As Rutkow writes, the emergence of surgery from its barbaric past rested on four pillars — the understanding of anatomy, the control of bleeding, anesthesia and antisepsis. The story, however, is not one of steady, rational progress ... The history of surgery, especially until the modern era, is as much about doctors’ innate conservatism as it is about innovation. It is, however, ultimately a history of triumphant progress — although not without dark episodes ... Rutkow discusses at great length the evolution of surgery as a separate specialty, and the rivalry between surgeons and other medical practitioners. But even here, in the rather tedious detail, there are human stories ... Rutkow is a surgeon, but freely admits he has always been more drawn to the history of surgery than surgery itself, and he confines his own surgical practice to relatively simple cases. Readers of the book looking for the blood and drama that is such a vital part of surgery will not find much of it. Instead, they will learn that the history of modern surgery is the history of the rise of the modern world, with all that has involved — not just science and technology but also politics, architecture, demographics and institutions.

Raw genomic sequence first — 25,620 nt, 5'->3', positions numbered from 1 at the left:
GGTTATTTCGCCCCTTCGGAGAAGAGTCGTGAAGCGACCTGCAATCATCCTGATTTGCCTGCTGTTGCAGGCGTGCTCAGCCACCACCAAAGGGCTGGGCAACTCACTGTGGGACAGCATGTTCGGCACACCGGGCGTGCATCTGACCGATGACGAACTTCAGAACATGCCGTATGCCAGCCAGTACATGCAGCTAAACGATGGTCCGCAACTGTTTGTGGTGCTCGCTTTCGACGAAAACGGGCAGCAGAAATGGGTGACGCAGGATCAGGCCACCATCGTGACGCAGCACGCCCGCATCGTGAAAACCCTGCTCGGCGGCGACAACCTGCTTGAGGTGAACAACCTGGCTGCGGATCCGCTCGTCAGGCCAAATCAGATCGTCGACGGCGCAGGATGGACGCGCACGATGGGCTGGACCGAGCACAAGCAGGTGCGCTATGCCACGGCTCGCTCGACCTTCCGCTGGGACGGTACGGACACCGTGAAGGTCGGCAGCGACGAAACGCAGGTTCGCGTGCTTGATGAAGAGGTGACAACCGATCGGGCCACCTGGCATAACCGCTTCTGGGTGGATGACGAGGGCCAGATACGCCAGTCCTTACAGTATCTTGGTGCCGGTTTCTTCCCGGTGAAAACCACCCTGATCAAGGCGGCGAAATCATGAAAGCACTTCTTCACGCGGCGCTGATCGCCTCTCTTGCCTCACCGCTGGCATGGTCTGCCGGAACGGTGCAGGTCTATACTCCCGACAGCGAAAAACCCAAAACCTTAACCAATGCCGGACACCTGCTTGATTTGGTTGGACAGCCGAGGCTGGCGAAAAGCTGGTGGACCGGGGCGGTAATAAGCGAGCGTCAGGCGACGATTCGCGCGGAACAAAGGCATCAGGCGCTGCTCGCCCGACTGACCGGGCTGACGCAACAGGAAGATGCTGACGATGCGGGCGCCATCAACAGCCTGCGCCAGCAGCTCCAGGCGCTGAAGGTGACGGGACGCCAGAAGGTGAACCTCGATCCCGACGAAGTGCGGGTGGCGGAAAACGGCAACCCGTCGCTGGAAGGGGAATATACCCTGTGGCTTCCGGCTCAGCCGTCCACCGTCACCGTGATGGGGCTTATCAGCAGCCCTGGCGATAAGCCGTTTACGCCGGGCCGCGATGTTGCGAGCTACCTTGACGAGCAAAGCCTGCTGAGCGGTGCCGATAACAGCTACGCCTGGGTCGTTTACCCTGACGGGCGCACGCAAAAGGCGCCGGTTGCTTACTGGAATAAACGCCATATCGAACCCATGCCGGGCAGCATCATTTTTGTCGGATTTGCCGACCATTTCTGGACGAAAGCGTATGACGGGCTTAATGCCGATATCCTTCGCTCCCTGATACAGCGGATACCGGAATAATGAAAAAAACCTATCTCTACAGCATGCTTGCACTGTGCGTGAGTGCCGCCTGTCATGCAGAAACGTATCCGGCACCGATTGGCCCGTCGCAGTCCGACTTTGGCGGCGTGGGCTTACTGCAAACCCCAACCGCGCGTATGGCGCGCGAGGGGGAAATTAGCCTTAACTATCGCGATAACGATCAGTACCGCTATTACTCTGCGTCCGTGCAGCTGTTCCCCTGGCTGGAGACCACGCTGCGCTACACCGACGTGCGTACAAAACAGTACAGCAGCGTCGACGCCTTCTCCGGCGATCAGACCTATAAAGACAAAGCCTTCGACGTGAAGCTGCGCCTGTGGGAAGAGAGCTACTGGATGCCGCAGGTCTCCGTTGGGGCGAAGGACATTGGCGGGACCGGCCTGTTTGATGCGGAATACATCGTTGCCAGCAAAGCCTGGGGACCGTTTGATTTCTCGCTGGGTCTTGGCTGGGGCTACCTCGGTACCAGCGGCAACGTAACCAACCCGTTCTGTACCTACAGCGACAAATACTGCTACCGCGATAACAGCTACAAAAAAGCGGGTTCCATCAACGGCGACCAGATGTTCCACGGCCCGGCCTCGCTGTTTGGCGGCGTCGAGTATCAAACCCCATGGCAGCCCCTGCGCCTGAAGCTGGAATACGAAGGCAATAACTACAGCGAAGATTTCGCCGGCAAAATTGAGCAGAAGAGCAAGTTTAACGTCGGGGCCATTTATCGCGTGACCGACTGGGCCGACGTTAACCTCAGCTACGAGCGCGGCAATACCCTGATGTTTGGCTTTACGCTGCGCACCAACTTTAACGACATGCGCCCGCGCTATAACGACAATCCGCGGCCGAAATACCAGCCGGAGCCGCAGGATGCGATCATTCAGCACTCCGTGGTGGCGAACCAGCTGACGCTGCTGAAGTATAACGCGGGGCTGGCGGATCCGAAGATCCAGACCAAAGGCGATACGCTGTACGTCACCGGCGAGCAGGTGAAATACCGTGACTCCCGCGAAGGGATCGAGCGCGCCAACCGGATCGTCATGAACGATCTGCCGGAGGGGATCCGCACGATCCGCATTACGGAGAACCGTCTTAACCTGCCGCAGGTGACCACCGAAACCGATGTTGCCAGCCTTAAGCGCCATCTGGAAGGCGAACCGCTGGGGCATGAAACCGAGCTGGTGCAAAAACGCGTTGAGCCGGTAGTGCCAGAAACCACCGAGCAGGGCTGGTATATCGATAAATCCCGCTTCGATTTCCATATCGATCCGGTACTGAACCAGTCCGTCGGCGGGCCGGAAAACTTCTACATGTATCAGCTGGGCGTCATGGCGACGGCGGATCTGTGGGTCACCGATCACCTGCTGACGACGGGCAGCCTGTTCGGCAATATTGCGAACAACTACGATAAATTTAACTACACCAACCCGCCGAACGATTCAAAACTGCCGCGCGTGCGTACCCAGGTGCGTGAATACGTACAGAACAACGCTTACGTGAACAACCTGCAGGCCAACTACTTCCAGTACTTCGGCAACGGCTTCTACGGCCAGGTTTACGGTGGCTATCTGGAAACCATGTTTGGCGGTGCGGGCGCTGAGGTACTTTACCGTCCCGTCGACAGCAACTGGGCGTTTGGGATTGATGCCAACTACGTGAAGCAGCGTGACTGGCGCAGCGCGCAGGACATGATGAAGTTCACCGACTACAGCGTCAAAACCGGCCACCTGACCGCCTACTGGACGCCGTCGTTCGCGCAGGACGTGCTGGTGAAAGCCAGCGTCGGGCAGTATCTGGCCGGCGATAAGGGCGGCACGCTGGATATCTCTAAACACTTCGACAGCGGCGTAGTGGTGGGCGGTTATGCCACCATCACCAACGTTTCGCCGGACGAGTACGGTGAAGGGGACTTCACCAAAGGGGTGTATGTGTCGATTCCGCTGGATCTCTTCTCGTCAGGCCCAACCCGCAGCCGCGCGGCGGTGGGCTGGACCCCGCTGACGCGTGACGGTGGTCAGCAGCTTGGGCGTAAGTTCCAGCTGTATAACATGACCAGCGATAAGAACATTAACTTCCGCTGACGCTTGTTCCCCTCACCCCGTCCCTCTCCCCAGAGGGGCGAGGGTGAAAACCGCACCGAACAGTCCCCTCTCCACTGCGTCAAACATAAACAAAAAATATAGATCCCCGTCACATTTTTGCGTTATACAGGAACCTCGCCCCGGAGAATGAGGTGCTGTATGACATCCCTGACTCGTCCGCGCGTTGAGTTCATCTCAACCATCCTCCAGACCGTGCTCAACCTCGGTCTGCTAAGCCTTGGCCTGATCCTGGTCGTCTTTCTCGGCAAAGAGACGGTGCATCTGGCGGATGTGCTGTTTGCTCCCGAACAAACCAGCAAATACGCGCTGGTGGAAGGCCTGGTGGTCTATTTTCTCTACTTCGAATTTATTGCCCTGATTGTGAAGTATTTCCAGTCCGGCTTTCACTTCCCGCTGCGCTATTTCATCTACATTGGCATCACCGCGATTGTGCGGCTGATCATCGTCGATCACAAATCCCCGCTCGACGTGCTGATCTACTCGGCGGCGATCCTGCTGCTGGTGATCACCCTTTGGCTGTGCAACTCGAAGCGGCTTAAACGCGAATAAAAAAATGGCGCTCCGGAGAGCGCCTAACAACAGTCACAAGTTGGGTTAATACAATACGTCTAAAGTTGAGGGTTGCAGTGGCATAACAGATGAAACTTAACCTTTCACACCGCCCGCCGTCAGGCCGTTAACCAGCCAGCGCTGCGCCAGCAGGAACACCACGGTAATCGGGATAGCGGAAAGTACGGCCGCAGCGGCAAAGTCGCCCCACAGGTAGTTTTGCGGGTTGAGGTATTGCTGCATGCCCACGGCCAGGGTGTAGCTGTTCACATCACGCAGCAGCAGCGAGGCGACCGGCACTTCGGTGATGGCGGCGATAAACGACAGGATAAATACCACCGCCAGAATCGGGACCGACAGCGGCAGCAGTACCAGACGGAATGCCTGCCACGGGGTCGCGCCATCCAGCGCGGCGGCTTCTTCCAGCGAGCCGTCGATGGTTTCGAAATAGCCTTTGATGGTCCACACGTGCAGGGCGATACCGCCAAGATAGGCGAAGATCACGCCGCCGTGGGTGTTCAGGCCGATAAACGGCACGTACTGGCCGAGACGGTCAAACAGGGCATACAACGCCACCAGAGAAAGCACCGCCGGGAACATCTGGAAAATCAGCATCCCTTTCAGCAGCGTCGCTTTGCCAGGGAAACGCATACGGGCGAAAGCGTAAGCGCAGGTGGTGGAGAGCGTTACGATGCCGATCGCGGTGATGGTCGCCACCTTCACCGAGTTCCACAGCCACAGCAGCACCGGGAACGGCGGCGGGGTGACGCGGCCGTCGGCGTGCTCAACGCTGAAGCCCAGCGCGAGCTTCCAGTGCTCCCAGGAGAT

Ira Rutkow’s Empire of the Scalpel: The History of Surgery romps through the field’s development from rude 'sawbones' trade to meticulous professional discipline. Rutkow has a raconteur’s touch, and he is especially good on the rugged, difficult, obstinate characters that propelled the field’s advance during a heroic age of medicine ... He’s also notably generous. Perhaps to a fault ... There’s much to marvel at in surgery’s history, but its practitioners today command status and prestige.
Rutkow’s history links surgical advances to concurrent social and scientific developments ... Rutkow’s book is interspersed with depictions of significant, largely Western figures in the history of surgery and experiences from his 40 years as a surgeon ... This is a well-documented and jargon-free work, aimed at helping laypeople better understand surgery and its practitioners.
Rutkow, who has written multiple books about surgery, offers both useful historical context and deserved recognition to the key figures ... The author avoids jargon, arguing against the idea of surgeons as a quasi-priestly elite and emphasizing that surgery is, ultimately, about saving lives rather than building reputations ... a knowledge of history provides a crucial element of humility for the profession and understanding for the public. A fascinating, well-rendered story of how the once-impossible became a daily reality.
Rutkow does a good job of discussing the cultural issues surrounding surgery: war, for example ... He’s at his best when delving into the stories behind specific breakthroughs—as with his colorful description of the first surgery that used anesthesia, in 1846 Massachusetts. The result is a unique take on the history of medicine.